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NAO predictability from external forcing in the late 20th century

, Mark A. Cane, Amy C. Clement,
npj Climate and Atmospheric Science , Volume 4, pp 1-8; doi:10.1038/s41612-021-00177-8

Abstract: The North Atlantic Oscillation (NAO) is predictable in climate models at near-decadal timescales. Predictive skill derives from ocean initialization, which can capture variability internal to the climate system, and from external radiative forcing. Herein, we show that predictive skill for the NAO in a very large uninitialized multi-model ensemble is commensurate with previously reported skill from a state-of-the-art initialized prediction system. The uninitialized ensemble and initialized prediction system produce similar levels of skill for northern European precipitation and North Atlantic SSTs. Identifying these predictable components becomes possible in a very large ensemble, confirming the erroneously low signal-to-noise ratio previously identified in both initialized and uninitialized climate models. Though the results here imply that external radiative forcing is a major source of predictive skill for the NAO, they also indicate that ocean initialization may be important for particular NAO events (the mid-1990s strong positive NAO), and, as previously suggested, in certain ocean regions such as the subpolar North Atlantic ocean. Overall, we suggest that improving climate models’ response to external radiative forcing may help resolve the known signal-to-noise error in climate models.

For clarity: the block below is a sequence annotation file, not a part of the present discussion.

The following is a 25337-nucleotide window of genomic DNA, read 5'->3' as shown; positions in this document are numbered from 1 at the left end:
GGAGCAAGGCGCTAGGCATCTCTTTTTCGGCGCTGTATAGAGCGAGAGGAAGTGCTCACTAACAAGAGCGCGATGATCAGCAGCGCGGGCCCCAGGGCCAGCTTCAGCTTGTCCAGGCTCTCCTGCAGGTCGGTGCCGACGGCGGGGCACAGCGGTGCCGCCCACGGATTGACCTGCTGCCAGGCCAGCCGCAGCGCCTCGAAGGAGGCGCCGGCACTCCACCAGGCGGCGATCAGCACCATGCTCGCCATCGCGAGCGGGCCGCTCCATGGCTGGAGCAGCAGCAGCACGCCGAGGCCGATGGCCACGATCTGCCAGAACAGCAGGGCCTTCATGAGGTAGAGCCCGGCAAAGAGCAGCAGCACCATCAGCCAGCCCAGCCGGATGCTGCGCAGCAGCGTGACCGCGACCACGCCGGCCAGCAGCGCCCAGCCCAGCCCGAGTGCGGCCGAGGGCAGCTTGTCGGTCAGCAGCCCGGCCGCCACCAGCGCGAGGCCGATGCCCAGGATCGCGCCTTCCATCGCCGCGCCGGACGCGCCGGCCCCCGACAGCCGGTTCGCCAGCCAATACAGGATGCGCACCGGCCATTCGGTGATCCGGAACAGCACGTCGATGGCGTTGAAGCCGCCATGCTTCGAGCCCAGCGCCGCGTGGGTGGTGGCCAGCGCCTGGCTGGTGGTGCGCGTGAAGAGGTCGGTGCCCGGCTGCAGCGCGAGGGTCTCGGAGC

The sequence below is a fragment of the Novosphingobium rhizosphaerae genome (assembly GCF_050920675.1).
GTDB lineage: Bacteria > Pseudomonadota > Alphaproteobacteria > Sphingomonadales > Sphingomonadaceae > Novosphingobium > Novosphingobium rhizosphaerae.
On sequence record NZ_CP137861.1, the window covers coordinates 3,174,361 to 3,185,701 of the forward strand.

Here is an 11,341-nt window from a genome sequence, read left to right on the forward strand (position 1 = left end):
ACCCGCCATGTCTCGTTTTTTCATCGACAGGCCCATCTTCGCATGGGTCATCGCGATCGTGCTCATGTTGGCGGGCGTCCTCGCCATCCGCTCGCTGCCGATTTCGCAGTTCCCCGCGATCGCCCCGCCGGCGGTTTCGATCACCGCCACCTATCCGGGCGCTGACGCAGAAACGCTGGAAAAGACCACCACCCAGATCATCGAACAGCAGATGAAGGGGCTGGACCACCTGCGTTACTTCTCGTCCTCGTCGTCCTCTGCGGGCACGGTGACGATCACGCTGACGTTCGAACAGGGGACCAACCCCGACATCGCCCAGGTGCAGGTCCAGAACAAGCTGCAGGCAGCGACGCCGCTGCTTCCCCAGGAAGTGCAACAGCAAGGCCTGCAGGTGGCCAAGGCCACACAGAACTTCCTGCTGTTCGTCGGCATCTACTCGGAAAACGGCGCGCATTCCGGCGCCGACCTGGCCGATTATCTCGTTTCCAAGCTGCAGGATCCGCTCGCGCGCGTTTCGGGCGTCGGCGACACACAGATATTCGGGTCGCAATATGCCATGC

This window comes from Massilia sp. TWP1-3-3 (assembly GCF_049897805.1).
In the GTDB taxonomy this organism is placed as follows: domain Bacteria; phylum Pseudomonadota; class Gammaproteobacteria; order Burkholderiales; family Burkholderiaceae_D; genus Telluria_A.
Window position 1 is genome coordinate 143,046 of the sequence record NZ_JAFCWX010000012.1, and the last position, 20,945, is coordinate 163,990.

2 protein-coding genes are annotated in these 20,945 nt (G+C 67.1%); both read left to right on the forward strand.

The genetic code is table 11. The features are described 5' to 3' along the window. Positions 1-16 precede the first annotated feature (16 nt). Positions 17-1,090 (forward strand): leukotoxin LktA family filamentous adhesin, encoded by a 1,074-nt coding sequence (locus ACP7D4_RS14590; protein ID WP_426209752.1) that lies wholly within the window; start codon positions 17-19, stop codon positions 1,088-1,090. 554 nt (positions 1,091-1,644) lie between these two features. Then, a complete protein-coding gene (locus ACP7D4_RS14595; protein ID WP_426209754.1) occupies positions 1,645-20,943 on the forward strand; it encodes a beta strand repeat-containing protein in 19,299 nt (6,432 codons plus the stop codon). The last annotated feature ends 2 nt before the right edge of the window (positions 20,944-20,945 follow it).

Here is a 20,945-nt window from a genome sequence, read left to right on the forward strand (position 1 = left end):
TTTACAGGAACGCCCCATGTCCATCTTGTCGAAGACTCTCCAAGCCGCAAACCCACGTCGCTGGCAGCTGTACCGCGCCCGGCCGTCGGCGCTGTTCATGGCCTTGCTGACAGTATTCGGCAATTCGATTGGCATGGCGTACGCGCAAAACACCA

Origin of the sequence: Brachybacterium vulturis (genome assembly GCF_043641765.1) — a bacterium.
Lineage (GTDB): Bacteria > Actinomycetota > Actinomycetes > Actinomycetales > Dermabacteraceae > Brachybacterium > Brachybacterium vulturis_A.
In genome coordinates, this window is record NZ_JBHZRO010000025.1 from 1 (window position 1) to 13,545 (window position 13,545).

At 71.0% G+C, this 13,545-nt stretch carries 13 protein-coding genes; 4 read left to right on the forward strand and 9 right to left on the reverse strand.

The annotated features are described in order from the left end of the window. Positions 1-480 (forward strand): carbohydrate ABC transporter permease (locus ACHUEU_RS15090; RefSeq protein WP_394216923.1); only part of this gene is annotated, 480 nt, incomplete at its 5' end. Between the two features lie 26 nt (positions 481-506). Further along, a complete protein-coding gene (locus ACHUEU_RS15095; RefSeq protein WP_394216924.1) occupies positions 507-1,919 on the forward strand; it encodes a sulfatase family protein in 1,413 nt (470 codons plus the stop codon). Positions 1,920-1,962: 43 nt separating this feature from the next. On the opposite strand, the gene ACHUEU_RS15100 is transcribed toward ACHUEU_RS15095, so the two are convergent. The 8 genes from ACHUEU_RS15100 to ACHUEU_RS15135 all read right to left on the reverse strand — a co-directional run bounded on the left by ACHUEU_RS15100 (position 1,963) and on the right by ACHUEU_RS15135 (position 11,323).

Keywords: skill / models / NAO / ensemble / North Atlantic / external radiative forcing / uninitialized

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